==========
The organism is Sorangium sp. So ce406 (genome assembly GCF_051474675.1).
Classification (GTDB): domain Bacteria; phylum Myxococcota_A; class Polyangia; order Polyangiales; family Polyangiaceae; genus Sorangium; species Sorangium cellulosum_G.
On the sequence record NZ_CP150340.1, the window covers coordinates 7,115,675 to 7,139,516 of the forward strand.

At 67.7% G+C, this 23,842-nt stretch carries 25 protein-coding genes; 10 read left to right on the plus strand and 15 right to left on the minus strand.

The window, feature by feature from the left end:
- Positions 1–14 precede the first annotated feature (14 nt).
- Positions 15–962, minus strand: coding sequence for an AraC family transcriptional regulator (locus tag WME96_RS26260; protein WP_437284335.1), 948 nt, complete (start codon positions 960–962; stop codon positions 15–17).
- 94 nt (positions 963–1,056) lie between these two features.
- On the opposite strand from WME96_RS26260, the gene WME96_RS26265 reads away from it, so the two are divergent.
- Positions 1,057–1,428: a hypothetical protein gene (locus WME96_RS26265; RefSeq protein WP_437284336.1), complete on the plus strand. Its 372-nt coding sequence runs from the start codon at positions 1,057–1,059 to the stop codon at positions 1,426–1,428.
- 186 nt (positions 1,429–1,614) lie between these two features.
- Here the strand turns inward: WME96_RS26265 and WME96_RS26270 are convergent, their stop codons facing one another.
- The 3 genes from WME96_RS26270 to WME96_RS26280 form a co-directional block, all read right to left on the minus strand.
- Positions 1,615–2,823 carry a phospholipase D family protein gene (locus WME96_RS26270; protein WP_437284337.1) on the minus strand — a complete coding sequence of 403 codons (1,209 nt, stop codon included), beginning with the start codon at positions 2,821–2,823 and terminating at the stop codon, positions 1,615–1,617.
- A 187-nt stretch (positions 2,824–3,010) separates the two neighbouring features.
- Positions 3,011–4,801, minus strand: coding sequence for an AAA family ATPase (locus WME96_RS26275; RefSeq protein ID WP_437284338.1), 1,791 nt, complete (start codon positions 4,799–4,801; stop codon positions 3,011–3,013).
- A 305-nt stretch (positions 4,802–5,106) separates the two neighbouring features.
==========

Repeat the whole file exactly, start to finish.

The organism is Sorangium sp. So ce406 (genome assembly GCF_051474675.1).
Classification (GTDB): domain Bacteria; phylum Myxococcota_A; class Polyangia; order Polyangiales; family Polyangiaceae; genus Sorangium; species Sorangium cellulosum_G.
On the sequence record NZ_CP150340.1, the window covers coordinates 7,115,675 to 7,139,516 of the forward strand.

At 67.7% G+C, this 23,842-nt stretch carries 25 protein-coding genes; 10 read left to right on the plus strand and 15 right to left on the minus strand.

The window, feature by feature from the left end:
- Positions 1–14 precede the first annotated feature (14 nt).
- Positions 15–962, minus strand: coding sequence for an AraC family transcriptional regulator (locus tag WME96_RS26260; protein WP_437284335.1), 948 nt, complete (start codon positions 960–962; stop codon positions 15–17).
- 94 nt (positions 963–1,056) lie between these two features.
- On the opposite strand from WME96_RS26260, the gene WME96_RS26265 reads away from it, so the two are divergent.
- Positions 1,057–1,428: a hypothetical protein gene (locus WME96_RS26265; RefSeq protein WP_437284336.1), complete on the plus strand. Its 372-nt coding sequence runs from the start codon at positions 1,057–1,059 to the stop codon at positions 1,426–1,428.
- 186 nt (positions 1,429–1,614) lie between these two features.
- Here the strand turns inward: WME96_RS26265 and WME96_RS26270 are convergent, their stop codons facing one another.
- The 3 genes from WME96_RS26270 to WME96_RS26280 form a co-directional block, all read right to left on the minus strand.
- Positions 1,615–2,823 carry a phospholipase D family protein gene (locus WME96_RS26270; protein WP_437284337.1) on the minus strand — a complete coding sequence of 403 codons (1,209 nt, stop codon included), beginning with the start codon at positions 2,821–2,823 and terminating at the stop codon, positions 1,615–1,617.
- A 187-nt stretch (positions 2,824–3,010) separates the two neighbouring features.
- Positions 3,011–4,801, minus strand: coding sequence for an AAA family ATPase (locus WME96_RS26275; RefSeq protein ID WP_437284338.1), 1,791 nt, complete (start codon positions 4,799–4,801; stop codon positions 3,011–3,013).
- A 305-nt stretch (positions 4,802–5,106) separates the two neighbouring features.